Our Back to Basics department is extremely popular. I think one reason why is all of us recognize the value of describing something simply, getting to the root of the problem, and applying basic principles to complex problems. But are we consistently visiting our basic principles? How often does a problem seem to take on a life of its own? How often does a problem reach catastrophic levels because we ignored the basics? We all know Ohm's Law. Yet, I am amazed at the number of installations that include unbonded electrodes as part of an "isolated ground" system. According to Ohm's Law, this makes no sense.

This year's rabid attack on NFPA 780 (the lightning protection standard) is a prime example of ignoring the basics of bonding. NFPA 780 requires you to bond metal objects to prevent flashover. Using an air terminal to provide a statistically preferred strike point, you can offer a certain radius of protection from lightning. But, one manufacturer claims its air terminal provides a protection radius so wide normal bonding requirements don't apply. If this radius is wrong, then flashing will occur - perhaps with lethal consequences. We know this because of Ohm's Law, capacitance theory, and the right-hand rule that is the centerpiece of the IEEE logo. Attention to basic principles means you still do the bonding, and "cost savings" from not doing it cannot be part of the purchase decision.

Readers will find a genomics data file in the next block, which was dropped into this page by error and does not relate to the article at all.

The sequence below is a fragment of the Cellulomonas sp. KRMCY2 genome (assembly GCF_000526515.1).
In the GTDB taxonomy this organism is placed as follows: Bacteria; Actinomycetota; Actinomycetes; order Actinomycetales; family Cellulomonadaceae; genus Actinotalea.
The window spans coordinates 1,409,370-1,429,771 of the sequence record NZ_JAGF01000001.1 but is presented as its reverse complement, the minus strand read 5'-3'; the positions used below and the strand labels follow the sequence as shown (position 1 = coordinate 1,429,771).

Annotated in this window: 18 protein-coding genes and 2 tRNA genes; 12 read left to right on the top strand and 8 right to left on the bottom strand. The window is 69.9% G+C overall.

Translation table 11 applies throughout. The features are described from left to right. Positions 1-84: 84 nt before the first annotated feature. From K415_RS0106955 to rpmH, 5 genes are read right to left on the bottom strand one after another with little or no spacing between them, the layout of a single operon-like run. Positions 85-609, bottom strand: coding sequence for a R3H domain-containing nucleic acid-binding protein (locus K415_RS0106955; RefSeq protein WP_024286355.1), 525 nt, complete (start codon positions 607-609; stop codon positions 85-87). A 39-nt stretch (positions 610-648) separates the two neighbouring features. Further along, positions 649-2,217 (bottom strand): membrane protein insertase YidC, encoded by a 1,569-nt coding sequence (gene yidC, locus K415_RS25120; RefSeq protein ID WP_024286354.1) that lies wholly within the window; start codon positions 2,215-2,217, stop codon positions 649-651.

As we apply electricity's basic principles consistently, we develop certain practices in accordance with them. Perhaps you've heard of the phrase, "best practices," which came out of the world of management science and quality control. The idea behind this concept is you share with your peers information about how others succeed, and then change your methods to incorporate the best of what the winners do.

You know basic principles from your schooling. But, how do you learn best practices? EC&M offers many ways for you to realize this goal. Those include EC&M Seminars, Electric West, this spring's Electric 2001, and articles written by a wide range of industry experts.

So, get involved. Get on a standards committee, take on a duty, arrange a seminar. The more you network within this industry, the more you will know the best practices. Of course, such involvement will boost your career - that's a basic principle.